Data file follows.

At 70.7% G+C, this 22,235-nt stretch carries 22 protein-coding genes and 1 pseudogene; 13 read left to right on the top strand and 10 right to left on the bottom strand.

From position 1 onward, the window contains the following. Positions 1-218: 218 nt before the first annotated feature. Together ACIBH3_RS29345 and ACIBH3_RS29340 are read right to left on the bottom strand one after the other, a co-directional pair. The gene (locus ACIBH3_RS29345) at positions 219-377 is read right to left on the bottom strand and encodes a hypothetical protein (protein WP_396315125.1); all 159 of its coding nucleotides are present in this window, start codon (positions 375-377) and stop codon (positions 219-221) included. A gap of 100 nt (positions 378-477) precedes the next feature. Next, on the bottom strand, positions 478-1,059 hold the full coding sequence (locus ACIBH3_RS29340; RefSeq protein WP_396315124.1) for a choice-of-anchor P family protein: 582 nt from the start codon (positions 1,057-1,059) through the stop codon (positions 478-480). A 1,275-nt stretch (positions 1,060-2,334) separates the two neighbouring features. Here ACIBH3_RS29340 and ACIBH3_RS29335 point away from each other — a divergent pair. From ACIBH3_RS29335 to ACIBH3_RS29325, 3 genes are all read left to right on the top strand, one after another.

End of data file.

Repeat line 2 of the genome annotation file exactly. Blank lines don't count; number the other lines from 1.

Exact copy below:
From position 1 onward, the window contains the following. Positions 1-218: 218 nt before the first annotated feature. Together ACIBH3_RS29345 and ACIBH3_RS29340 are read right to left on the bottom strand one after the other, a co-directional pair. The gene (locus ACIBH3_RS29345) at positions 219-377 is read right to left on the bottom strand and encodes a hypothetical protein (protein WP_396315125.1); all 159 of its coding nucleotides are present in this window, start codon (positions 375-377) and stop codon (positions 219-221) included. A gap of 100 nt (positions 378-477) precedes the next feature. Next, on the bottom strand, positions 478-1,059 hold the full coding sequence (locus ACIBH3_RS29340; RefSeq protein WP_396315124.1) for a choice-of-anchor P family protein: 582 nt from the start codon (positions 1,057-1,059) through the stop codon (positions 478-480). A 1,275-nt stretch (positions 1,060-2,334) separates the two neighbouring features. Here ACIBH3_RS29340 and ACIBH3_RS29335 point away from each other — a divergent pair. From ACIBH3_RS29335 to ACIBH3_RS29325, 3 genes are all read left to right on the top strand, one after another.